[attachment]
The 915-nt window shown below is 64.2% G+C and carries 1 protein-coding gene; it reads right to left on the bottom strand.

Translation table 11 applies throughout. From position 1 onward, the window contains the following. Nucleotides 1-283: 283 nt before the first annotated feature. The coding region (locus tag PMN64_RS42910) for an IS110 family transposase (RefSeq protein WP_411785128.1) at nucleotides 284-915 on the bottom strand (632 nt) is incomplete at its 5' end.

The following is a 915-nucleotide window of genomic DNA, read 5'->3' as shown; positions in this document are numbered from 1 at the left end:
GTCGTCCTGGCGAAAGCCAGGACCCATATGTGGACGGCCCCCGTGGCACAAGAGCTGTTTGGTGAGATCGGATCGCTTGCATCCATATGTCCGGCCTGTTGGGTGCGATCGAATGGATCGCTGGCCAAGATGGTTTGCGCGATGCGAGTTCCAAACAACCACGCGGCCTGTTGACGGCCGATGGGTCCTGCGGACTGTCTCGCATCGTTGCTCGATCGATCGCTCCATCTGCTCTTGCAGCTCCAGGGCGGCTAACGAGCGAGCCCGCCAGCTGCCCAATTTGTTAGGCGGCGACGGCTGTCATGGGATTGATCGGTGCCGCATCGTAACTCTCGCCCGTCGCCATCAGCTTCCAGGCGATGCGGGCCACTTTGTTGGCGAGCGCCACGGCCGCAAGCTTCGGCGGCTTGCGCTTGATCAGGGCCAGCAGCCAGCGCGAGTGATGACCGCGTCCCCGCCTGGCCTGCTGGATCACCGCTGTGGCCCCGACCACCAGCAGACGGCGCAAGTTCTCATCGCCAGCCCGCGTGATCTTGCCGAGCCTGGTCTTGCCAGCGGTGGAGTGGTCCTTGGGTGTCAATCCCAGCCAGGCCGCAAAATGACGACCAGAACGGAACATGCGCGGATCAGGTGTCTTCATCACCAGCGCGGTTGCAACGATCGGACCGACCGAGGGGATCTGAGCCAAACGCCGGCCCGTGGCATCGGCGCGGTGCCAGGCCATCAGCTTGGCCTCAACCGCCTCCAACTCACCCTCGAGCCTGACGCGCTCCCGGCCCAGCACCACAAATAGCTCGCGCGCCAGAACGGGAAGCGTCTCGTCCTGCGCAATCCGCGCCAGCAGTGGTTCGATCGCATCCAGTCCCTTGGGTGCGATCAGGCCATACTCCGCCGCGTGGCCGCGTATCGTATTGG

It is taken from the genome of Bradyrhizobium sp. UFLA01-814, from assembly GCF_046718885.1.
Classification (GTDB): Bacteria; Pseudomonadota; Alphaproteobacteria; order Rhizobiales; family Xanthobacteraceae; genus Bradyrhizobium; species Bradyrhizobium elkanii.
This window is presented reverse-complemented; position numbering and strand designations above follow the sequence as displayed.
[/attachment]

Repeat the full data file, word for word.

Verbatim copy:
The 915-nt window shown below is 64.2% G+C and carries 1 protein-coding gene; it reads right to left on the bottom strand.

Translation table 11 applies throughout. From position 1 onward, the window contains the following. Nucleotides 1-283: 283 nt before the first annotated feature. The coding region (locus tag PMN64_RS42910) for an IS110 family transposase (RefSeq protein WP_411785128.1) at nucleotides 284-915 on the bottom strand (632 nt) is incomplete at its 5' end.

The following is a 915-nucleotide window of genomic DNA, read 5'->3' as shown; positions in this document are numbered from 1 at the left end:
GTCGTCCTGGCGAAAGCCAGGACCCATATGTGGACGGCCCCCGTGGCACAAGAGCTGTTTGGTGAGATCGGATCGCTTGCATCCATATGTCCGGCCTGTTGGGTGCGATCGAATGGATCGCTGGCCAAGATGGTTTGCGCGATGCGAGTTCCAAACAACCACGCGGCCTGTTGACGGCCGATGGGTCCTGCGGACTGTCTCGCATCGTTGCTCGATCGATCGCTCCATCTGCTCTTGCAGCTCCAGGGCGGCTAACGAGCGAGCCCGCCAGCTGCCCAATTTGTTAGGCGGCGACGGCTGTCATGGGATTGATCGGTGCCGCATCGTAACTCTCGCCCGTCGCCATCAGCTTCCAGGCGATGCGGGCCACTTTGTTGGCGAGCGCCACGGCCGCAAGCTTCGGCGGCTTGCGCTTGATCAGGGCCAGCAGCCAGCGCGAGTGATGACCGCGTCCCCGCCTGGCCTGCTGGATCACCGCTGTGGCCCCGACCACCAGCAGACGGCGCAAGTTCTCATCGCCAGCCCGCGTGATCTTGCCGAGCCTGGTCTTGCCAGCGGTGGAGTGGTCCTTGGGTGTCAATCCCAGCCAGGCCGCAAAATGACGACCAGAACGGAACATGCGCGGATCAGGTGTCTTCATCACCAGCGCGGTTGCAACGATCGGACCGACCGAGGGGATCTGAGCCAAACGCCGGCCCGTGGCATCGGCGCGGTGCCAGGCCATCAGCTTGGCCTCAACCGCCTCCAACTCACCCTCGAGCCTGACGCGCTCCCGGCCCAGCACCACAAATAGCTCGCGCGCCAGAACGGGAAGCGTCTCGTCCTGCGCAATCCGCGCCAGCAGTGGTTCGATCGCATCCAGTCCCTTGGGTGCGATCAGGCCATACTCCGCCGCGTGGCCGCGTATCGTATTGG

It is taken from the genome of Bradyrhizobium sp. UFLA01-814, from assembly GCF_046718885.1.
Classification (GTDB): Bacteria; Pseudomonadota; Alphaproteobacteria; order Rhizobiales; family Xanthobacteraceae; genus Bradyrhizobium; species Bradyrhizobium elkanii.
This window is presented reverse-complemented; position numbering and strand designations above follow the sequence as displayed.